Director of the Royal Netherlands historical Society (KNHG), Antia Wiersma, flew to New York this January to attend the annual meeting of our sister association, the American Historical Association (AHA). With her ‘hat’ on as director of the bureau, she compares the American annual meeting to the Dutch Historians’ Days and the other conferences as organized by the KNHG.
Munchkin and giant
To compare the Dutch Historians’ Days and the American annual meeting is like comparing a munchkin with a giant. First and foremost because you cannot compare the countries just like that. In the Netherlands, you can study history at ten universities, while in the United States one has over 5,000 options. That difference in scale can also be seen in the size and shape of the above-mentioned conferences. The Historians’ Days registered 325 participants and boasted about 50 sessions in 2019. A decent amount for the Netherlands. But the annual meeting of the AHA past January in New York counted more than 5,000 attendees, while they had more than 500 individual sessions, film screenings, workshops and tours to choose from. While the participants in the Netherlands already felt spoilt for choice, as so many interesting sessions overlapped, in the United States this feeling can be even more overwhelming.
A well-known saying in the world of realtors is ‘location, location, location.’ Where we in the Netherlands consciously chose for collaboration with a Dutch university for content and logistics, the AHA organizes their annual meeting independently. This means the locations they choose are mostly big conference hotels, which has consequences for the atmosphere during the conference. Some sessions are organized, literally, in ballrooms. And where a small room with 20 attendees can feel like a full house, a ballroom makes this amount seem trifle and inconspicuous. A small room often also means, more interaction between attendees and panel members, as we noticed during the 2019 edition of the Historians’ Days.
Everyone who has organized something on a certain scale, knows how the success of an event falls on preparation. Well thought through scripts, which take every eventuality into account, and from which a clear division of tasks follow, are of the utmost importance. It also helps if an organizer is somewhat of a perfectionist and minds the smallest details. In the Netherlands, we do everything ourselves. Our Historians’ Days were some sort of a small military operation. In the United States, the organization works with several agencies who tackle certain fields of the operation. This requires an entirely different kind of oversight and coordination. To be honest, with an event the size of the annual meeting you cannot do it any other way. And apart from a small Wi-Fi glitch, everything ran, as far as I could see, smoothly.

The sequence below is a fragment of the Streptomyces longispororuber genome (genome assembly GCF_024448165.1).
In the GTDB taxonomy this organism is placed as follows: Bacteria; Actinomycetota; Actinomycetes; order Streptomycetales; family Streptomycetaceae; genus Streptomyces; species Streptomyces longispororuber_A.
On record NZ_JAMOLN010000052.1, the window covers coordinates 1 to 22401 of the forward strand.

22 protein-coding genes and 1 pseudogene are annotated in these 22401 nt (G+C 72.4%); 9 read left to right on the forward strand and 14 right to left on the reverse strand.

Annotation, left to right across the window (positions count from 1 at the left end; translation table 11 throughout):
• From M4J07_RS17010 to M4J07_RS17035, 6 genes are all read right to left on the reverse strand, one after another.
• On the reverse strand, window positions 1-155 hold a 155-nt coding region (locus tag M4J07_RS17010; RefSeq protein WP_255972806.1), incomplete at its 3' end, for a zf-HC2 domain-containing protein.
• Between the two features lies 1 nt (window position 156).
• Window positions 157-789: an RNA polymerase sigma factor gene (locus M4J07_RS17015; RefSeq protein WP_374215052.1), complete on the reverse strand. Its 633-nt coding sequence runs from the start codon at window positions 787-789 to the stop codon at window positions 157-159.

Another big difference with the Netherlands was, until this last edition, the role the AHA annual meeting played in the American academic job market. Employers and employees met each other during the conference, and job interviews were held. Academics looking for a job could turn, in preparation to the AHA website for advice, directions and tips. On their site you can still find documents titled Successful Strategies for Interviews at the Annual Meeting. Many American historians did find their job through this conference. However last June, the AHA has discontinued this, while arguing:… issues relating to the conference’s general tone and atmosphere, technological change, and financial considerations, especially for prospective interviewees. Instead of catering the job market, our American sister organization emphasizes different career perspectives for historians. Something the KNHG has been doing for a number of years now.
The AHA is still and foremost an organization for academics. The broadening to other historical professions is still in the making, even though the first steps have been taken. One of members of a panel I attended remarked, as a kind of a coming-out, how momentous it was that she could take part in that particular panel without holding a PhD. Another participant in the audience referred to the lower appreciation he gets as a university librarian, even though he holds a PhD. These were important lessons for me as director of the bureau of the KNHG because we emphatically want to be an organization for all historians, with or without PhD’s, young and old, working inside or outside academia.
In my capacity of director of the KNHG I attended quite a number of sessions on open access publishing. Partially to network with colleagues, partially to get up to speed with the state of play on this subject in the United States. In general I found a knowledge gap about Plan S and the obligation of financiers to publish in open access. The idea that Plan S might have consequences for historical journals published in the United States was not sifted through yet. Apart from that I learned, much to my surprise, that most journals think they can continue doing things the way they have always done and there is no need for them to think about or to bother with the developments around open access publishing. This made me realize how in some ways we, here in the Netherlands, we are ahead of our American sisters and brothers.